Has the committee that drafted this guideline even looked at what is being served in our schools?
Columbia public schools offer this delight each day:
Smucker's PBJ Uncrustable, Pepperidge Farms Goldfish Pretzels, Rice Krispie Treat, 1% cholocate milk, baby carrots and a fruit.
Can you imagine what would be said to a parent packing such a lunch for their child?
But guess what? That lunch conforms to the standards for low-fat with just 21g of dietary fat (24% of calories) - just ignore the fact that once protein is tallied, carbohydrate accounts for 508 of the 789 calories - that's 127g of carbohydrate, or the equivalent of 32-teaspoons of sugar in a child's metabolism in one meal!
But hey, it provides 6g of fiber - above the target 5g standard, right?
The public schools have the audacity to call that abomination a nutritious lunch?
Oh, and don't get me started on the soy-based products being used in meals and that fact not being disclosed to parents, unless of course, they poke around to read the allergen lists.
Beef Tacos on the menu?
I'd expect they're made with beef, wouldn't you? Nope...they're based on an "enriched" product schools purchase - made with some beef and an ingredient listed as "VPP" - vegetable protein product - better known as soy protein.
Chicken Nuggets on the menu?
I'd expect they're breaded chicken pieces, wouldn't you? Nope...they're also based on an "enriched" product schools purchase, already prepared - made with some chicken and an ingredient listed as ISP - isolated soya protein.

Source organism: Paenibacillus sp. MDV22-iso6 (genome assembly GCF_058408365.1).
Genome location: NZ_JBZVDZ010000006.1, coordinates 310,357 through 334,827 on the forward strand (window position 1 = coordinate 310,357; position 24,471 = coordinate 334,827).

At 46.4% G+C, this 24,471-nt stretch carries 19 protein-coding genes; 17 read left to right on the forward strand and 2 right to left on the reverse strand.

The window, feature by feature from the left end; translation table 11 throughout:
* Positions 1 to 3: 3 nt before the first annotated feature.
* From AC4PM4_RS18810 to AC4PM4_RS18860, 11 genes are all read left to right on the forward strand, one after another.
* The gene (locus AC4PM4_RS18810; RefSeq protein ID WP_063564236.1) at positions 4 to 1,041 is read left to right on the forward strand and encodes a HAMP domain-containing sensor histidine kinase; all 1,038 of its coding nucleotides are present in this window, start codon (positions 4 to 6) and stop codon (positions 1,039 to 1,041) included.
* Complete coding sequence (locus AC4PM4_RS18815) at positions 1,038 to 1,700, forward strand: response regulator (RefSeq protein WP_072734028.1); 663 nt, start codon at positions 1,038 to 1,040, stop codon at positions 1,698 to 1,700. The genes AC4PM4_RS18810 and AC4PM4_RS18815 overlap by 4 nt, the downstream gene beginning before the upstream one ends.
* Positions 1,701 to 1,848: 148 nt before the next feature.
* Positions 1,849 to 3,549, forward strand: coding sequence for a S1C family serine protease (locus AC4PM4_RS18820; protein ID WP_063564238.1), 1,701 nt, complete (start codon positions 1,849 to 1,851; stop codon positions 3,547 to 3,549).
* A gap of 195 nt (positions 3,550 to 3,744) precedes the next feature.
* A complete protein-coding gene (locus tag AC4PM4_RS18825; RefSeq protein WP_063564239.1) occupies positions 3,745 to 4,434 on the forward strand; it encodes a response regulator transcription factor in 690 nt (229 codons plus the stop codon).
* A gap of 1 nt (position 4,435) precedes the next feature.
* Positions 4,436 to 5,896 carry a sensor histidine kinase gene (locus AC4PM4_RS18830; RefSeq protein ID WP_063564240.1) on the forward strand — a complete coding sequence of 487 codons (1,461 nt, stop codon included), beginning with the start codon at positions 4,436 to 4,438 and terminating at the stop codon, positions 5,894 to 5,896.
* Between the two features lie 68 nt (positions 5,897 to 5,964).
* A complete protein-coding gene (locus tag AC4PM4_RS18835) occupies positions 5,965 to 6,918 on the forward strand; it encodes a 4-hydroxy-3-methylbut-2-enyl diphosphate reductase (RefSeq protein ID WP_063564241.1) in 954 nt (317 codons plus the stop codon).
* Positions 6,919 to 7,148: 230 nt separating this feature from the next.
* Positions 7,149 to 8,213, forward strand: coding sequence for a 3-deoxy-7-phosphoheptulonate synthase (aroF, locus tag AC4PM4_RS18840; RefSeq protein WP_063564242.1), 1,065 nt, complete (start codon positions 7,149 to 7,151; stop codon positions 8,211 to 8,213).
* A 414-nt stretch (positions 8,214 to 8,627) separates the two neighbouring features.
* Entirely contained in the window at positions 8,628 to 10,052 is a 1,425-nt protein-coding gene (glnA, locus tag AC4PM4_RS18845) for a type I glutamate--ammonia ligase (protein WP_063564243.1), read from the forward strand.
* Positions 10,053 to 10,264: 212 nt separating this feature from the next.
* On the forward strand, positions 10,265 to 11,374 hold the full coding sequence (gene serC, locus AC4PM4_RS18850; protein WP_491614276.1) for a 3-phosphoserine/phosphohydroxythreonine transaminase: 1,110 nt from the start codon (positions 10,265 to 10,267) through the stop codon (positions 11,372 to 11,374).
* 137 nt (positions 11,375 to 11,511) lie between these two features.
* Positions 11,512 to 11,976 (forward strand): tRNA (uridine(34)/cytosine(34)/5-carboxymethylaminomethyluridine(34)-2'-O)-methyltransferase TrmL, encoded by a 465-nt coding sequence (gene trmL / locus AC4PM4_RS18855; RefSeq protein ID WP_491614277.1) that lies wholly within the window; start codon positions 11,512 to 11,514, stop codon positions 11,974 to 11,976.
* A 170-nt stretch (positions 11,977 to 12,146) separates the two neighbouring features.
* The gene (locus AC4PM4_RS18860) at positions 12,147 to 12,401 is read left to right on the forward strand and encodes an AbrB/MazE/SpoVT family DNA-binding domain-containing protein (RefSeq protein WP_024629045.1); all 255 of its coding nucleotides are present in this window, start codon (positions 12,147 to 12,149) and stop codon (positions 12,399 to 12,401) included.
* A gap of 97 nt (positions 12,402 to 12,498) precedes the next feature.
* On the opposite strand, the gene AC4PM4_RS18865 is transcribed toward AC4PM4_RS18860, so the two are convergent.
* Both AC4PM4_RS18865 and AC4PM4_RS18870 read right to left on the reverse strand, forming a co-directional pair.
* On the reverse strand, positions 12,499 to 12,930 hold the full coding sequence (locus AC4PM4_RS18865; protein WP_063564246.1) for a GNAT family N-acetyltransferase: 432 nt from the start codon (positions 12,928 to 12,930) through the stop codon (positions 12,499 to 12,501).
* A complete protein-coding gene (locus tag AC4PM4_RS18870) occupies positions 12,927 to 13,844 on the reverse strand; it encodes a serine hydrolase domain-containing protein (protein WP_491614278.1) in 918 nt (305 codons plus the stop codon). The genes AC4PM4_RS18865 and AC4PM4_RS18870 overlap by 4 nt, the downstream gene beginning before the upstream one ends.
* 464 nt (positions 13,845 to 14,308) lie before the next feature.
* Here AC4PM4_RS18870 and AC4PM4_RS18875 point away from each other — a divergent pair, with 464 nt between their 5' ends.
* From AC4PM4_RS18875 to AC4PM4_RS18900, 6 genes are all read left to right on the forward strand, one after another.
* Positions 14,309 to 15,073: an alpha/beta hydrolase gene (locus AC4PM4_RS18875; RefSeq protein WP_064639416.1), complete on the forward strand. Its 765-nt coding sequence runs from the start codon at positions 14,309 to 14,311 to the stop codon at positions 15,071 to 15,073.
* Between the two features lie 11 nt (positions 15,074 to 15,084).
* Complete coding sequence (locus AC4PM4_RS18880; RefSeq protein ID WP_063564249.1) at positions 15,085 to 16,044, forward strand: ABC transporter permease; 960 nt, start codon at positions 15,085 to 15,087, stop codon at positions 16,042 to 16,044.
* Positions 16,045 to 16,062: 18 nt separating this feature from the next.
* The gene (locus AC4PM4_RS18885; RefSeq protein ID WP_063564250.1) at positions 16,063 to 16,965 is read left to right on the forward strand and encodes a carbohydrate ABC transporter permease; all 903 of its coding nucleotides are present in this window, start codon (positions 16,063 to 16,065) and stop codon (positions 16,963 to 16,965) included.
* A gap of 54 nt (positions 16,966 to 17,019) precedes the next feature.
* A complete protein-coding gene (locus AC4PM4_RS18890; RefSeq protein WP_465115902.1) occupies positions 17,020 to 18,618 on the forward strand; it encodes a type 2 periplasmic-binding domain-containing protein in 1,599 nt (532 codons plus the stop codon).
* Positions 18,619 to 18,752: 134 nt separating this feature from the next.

Think it can't get worse?
I don't think schools do much more than open a can, heat and serve these days - just reading through the spreadsheets available online makes that pretty clear - almost everything sold in school breakfast and lunches are convenience foods, from various vendors, that are nutritionally bankrupt, but easy to heat and serve.
If a parent were to habitually feed their child that crap, at the very least they'd be chastized as irresponsible - yet this is how the schools operate each day, serving what can only be called food-garbage each day and they have audacity to label them "healthful" and nutritious.
When you have a chance, read through the proposed Missouri Eat Smart Guidelines, then let the committee know what you think in the open public comments!
If people don't start speaking up, and demanding truly nutrient-dense meals for their children, it's only going to get worse!